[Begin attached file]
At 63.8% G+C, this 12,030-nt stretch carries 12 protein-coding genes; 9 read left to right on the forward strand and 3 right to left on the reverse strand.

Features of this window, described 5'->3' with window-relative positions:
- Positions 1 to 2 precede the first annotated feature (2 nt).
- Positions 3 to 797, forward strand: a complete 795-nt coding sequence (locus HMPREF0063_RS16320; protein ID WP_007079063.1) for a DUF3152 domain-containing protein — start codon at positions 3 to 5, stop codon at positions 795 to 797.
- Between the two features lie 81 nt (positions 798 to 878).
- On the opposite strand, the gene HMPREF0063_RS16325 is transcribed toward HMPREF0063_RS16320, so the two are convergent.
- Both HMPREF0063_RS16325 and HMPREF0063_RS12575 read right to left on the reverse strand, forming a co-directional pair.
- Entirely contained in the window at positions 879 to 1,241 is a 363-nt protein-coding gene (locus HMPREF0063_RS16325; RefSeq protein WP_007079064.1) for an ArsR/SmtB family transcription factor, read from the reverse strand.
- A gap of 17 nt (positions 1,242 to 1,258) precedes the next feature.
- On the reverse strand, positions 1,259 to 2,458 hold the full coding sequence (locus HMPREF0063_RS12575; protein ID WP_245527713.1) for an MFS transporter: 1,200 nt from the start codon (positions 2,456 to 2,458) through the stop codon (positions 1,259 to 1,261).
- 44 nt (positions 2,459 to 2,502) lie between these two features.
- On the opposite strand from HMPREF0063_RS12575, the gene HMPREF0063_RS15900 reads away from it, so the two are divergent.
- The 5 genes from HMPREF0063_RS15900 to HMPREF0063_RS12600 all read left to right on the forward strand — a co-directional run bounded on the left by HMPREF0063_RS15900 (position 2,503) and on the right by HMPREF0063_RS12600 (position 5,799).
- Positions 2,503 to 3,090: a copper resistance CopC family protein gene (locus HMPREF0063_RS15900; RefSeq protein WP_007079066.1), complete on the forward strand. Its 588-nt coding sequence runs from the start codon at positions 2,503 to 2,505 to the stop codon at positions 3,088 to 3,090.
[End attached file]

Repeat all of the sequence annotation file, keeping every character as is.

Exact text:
At 63.8% G+C, this 12,030-nt stretch carries 12 protein-coding genes; 9 read left to right on the forward strand and 3 right to left on the reverse strand.

Features of this window, described 5'->3' with window-relative positions:
- Positions 1 to 2 precede the first annotated feature (2 nt).
- Positions 3 to 797, forward strand: a complete 795-nt coding sequence (locus HMPREF0063_RS16320; protein ID WP_007079063.1) for a DUF3152 domain-containing protein — start codon at positions 3 to 5, stop codon at positions 795 to 797.
- Between the two features lie 81 nt (positions 798 to 878).
- On the opposite strand, the gene HMPREF0063_RS16325 is transcribed toward HMPREF0063_RS16320, so the two are convergent.
- Both HMPREF0063_RS16325 and HMPREF0063_RS12575 read right to left on the reverse strand, forming a co-directional pair.
- Entirely contained in the window at positions 879 to 1,241 is a 363-nt protein-coding gene (locus HMPREF0063_RS16325; RefSeq protein WP_007079064.1) for an ArsR/SmtB family transcription factor, read from the reverse strand.
- A gap of 17 nt (positions 1,242 to 1,258) precedes the next feature.
- On the reverse strand, positions 1,259 to 2,458 hold the full coding sequence (locus HMPREF0063_RS12575; protein ID WP_245527713.1) for an MFS transporter: 1,200 nt from the start codon (positions 2,456 to 2,458) through the stop codon (positions 1,259 to 1,261).
- 44 nt (positions 2,459 to 2,502) lie between these two features.
- On the opposite strand from HMPREF0063_RS12575, the gene HMPREF0063_RS15900 reads away from it, so the two are divergent.
- The 5 genes from HMPREF0063_RS15900 to HMPREF0063_RS12600 all read left to right on the forward strand — a co-directional run bounded on the left by HMPREF0063_RS15900 (position 2,503) and on the right by HMPREF0063_RS12600 (position 5,799).
- Positions 2,503 to 3,090: a copper resistance CopC family protein gene (locus HMPREF0063_RS15900; RefSeq protein WP_007079066.1), complete on the forward strand. Its 588-nt coding sequence runs from the start codon at positions 2,503 to 2,505 to the stop codon at positions 3,088 to 3,090.